Transhumanism Essay

By the first quarter of the 21st century, humankind’s evolution has reached its peak; at least this is true for the human brain, as some neuroscientists claim (io9). This means the shape of our bodies, as well as the functions of our organs, and our mental capabilities, will most likely not change in the future. However, a large group of people believe the human race can be enhanced by the means of modern technology; along with reasonable ideas, there exist radical theories about digital immortality (uploading one’s consciousness to external storage), or replacing human biological bodies with cloned or mechanical ones. This ideology is called transhumanism, and despite its seeming attractiveness, it is a dangerous idea and a direct way to social instability and losing humaneness.

Let us focus on the transhumanist idea about shifting our natural bodies to artificial ones. No matter how sophisticated the technology is, it cannot overcome one of the most amazing mechanisms that have ever existed: human emotions. Simply put, an emotion is a reaction of an individual’s body to their thoughts or actions. One does not feel an emotion in their mind—it is a physical reflection of their mental condition. However, if the human body is replaced by a mechanical analogue, how would this person be able to have feelings? Emotions serve as regulators of our behavior. Shame, guilt, compassion, fear, joy—these and many other emotions we feel every day; they help us distinguish rights from wrongs, they empower our ethics, our moral norms (FAKE 1). Even if a cloned biological body would be used instead of the mechanical one, where are the guarantees that nothing would go wrong? Emotionality is perhaps one of the strongest anchors of humaneness that we possess, and denying it would most likely lead to unforeseen consequences.

Another problem related to transhumanism is a global shift in social processes. Since transhumanism implies a person voluntarily undergoing bodily changes, it is obvious that respective procedures will be available only to those who can afford paying money for it (as it will not be cheap). At the same time, artificial enhancements will most likely make these new human beings more effective in terms of mental and physical capabilities; hence, they might be able to form a sort of a higher caste that would treat regular “non-augmented” humans as inferior beings (Anselmo). Crimes, discrimination, human rights infringement, and other negative consequences of this artificial and uncontrolled evolution are directly connected to the previous thesis about the loss of emotions, and seems to be inevitable.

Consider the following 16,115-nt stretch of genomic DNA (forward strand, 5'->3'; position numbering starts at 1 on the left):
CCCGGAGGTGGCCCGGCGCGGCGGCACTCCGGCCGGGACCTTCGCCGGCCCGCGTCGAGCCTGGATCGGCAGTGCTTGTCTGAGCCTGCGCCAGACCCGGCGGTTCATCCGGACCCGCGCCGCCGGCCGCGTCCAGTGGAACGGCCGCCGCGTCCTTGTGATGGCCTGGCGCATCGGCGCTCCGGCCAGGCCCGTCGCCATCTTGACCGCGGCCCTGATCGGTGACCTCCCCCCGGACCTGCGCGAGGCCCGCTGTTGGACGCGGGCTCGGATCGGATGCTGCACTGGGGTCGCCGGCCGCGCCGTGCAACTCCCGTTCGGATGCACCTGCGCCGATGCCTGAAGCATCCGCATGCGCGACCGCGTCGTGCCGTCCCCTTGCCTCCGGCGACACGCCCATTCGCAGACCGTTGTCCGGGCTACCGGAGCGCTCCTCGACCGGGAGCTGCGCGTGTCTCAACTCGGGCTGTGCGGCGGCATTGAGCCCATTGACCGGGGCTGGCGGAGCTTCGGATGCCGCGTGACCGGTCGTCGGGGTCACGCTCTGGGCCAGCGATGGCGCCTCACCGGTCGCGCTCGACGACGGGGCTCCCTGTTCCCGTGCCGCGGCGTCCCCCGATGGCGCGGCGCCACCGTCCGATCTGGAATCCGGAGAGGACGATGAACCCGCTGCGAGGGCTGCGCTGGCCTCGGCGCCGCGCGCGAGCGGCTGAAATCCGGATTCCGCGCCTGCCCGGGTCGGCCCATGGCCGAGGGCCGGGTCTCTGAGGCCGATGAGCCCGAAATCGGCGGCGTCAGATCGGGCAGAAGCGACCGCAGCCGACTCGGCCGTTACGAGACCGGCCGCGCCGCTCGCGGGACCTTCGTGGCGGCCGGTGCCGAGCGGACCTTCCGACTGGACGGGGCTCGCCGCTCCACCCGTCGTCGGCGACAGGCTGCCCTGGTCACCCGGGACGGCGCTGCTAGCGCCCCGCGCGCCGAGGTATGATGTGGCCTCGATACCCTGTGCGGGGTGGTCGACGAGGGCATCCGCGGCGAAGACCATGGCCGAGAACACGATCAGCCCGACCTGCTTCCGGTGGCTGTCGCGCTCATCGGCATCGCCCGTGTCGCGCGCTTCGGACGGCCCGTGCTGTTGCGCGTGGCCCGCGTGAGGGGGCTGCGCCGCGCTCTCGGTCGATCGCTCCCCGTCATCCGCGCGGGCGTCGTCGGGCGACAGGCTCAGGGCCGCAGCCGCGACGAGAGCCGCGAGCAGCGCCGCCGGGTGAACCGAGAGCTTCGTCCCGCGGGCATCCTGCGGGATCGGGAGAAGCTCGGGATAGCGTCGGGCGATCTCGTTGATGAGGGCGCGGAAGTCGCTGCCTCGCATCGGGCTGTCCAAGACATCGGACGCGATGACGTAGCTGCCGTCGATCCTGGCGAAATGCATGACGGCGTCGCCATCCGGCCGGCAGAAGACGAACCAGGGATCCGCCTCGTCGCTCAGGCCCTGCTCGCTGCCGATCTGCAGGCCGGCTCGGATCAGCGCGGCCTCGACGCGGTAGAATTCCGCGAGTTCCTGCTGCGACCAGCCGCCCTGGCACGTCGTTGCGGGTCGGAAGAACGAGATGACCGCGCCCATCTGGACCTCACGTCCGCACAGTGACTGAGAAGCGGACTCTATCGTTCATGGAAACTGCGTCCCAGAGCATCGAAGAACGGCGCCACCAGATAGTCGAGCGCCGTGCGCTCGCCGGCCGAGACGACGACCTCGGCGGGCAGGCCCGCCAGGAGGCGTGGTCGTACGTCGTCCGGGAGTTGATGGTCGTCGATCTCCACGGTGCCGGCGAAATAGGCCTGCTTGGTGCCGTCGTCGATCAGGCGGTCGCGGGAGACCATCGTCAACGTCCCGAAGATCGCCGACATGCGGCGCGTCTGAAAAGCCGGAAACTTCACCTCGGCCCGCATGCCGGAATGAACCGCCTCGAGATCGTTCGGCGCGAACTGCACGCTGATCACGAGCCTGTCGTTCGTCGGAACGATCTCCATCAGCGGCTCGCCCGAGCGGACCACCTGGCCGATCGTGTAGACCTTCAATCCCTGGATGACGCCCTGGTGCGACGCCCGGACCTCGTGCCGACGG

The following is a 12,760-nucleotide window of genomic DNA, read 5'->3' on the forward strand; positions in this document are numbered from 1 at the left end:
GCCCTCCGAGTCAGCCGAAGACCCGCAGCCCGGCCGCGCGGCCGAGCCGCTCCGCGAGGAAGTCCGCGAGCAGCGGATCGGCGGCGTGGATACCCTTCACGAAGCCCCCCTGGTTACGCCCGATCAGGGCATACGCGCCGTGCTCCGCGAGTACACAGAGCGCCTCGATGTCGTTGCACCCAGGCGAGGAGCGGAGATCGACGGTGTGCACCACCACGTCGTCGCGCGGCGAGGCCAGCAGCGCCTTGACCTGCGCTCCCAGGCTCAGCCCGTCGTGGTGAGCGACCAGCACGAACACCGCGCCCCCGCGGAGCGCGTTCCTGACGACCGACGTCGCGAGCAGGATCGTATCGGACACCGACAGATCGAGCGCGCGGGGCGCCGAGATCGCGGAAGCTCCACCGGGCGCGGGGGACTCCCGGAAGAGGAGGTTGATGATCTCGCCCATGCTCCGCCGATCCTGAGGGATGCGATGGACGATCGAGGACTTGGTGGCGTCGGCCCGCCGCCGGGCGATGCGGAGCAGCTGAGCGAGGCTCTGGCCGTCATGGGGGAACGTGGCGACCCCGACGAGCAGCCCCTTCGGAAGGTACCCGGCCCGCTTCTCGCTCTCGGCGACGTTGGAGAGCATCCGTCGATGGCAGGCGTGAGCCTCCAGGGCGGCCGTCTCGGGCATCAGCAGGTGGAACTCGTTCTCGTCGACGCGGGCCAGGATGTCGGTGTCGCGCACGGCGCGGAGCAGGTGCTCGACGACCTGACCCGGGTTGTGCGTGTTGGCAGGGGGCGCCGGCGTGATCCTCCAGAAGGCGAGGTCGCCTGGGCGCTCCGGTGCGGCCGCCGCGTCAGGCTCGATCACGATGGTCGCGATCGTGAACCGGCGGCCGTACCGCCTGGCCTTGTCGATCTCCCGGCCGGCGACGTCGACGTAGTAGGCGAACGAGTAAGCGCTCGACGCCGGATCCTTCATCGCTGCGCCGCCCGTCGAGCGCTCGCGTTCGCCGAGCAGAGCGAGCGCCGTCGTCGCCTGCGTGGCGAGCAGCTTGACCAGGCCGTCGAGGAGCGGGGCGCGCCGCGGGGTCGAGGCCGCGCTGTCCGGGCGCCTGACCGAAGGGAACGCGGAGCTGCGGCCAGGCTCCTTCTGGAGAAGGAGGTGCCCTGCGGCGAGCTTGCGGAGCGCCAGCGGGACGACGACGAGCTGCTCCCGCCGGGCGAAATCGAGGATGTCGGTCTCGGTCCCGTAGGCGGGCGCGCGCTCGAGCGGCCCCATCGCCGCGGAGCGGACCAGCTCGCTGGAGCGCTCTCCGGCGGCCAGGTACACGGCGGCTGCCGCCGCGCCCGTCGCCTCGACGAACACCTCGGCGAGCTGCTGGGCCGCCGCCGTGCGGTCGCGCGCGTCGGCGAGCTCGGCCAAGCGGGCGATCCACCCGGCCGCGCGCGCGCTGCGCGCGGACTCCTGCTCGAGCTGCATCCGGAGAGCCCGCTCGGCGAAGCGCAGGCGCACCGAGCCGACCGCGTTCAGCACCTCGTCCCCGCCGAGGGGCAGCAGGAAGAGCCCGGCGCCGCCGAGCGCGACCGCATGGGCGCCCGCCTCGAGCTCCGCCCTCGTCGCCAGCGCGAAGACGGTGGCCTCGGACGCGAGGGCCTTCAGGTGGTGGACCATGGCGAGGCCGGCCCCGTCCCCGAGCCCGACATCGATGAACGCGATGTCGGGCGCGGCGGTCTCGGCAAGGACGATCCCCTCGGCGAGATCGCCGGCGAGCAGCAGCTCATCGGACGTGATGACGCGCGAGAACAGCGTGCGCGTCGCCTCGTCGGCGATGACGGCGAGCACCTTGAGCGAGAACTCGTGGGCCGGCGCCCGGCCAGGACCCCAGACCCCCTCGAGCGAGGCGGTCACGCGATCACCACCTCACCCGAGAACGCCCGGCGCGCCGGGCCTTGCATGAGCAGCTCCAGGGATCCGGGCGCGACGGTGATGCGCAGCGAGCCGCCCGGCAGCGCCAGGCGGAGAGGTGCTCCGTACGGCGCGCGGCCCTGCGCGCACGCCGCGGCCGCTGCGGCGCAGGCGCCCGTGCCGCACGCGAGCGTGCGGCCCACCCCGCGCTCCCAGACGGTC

One of the scourges of human civilization of the 21st century are mental diseases. Many of us know people with Alzheimer’s disease at 60 or 70 years old. Paranoia, schizophrenia, all kinds of obsessive-compulsive disorders, Alzheimer, dementia, and many other mental dysfunctions are rather common within an average lifespan of 70-80 years. However, transhumanists believe the ability to transfer minds to the external storage would make people immortal. But our minds are biologically programmed to function within a certain time lapse (ScientificBase). It can be compared to an expiration date, and the more time passes after it, the worse the mind’s condition is. Considering this, would an immortal entity be able to remain fully sane for hundreds of years? A mental disease is not a virus or glitch, so one cannot start an anti-viral program to delete it. Hence, some kind of a cyber-psychotherapy would become medical discipline number one in the transhumanist future. It is ironic: transhumanists like Ray Kurzweil or Hans Moravec dream of godlike abilities, but instead of creating digital universes, humans in fact would have to fight idiocy and mental disorders.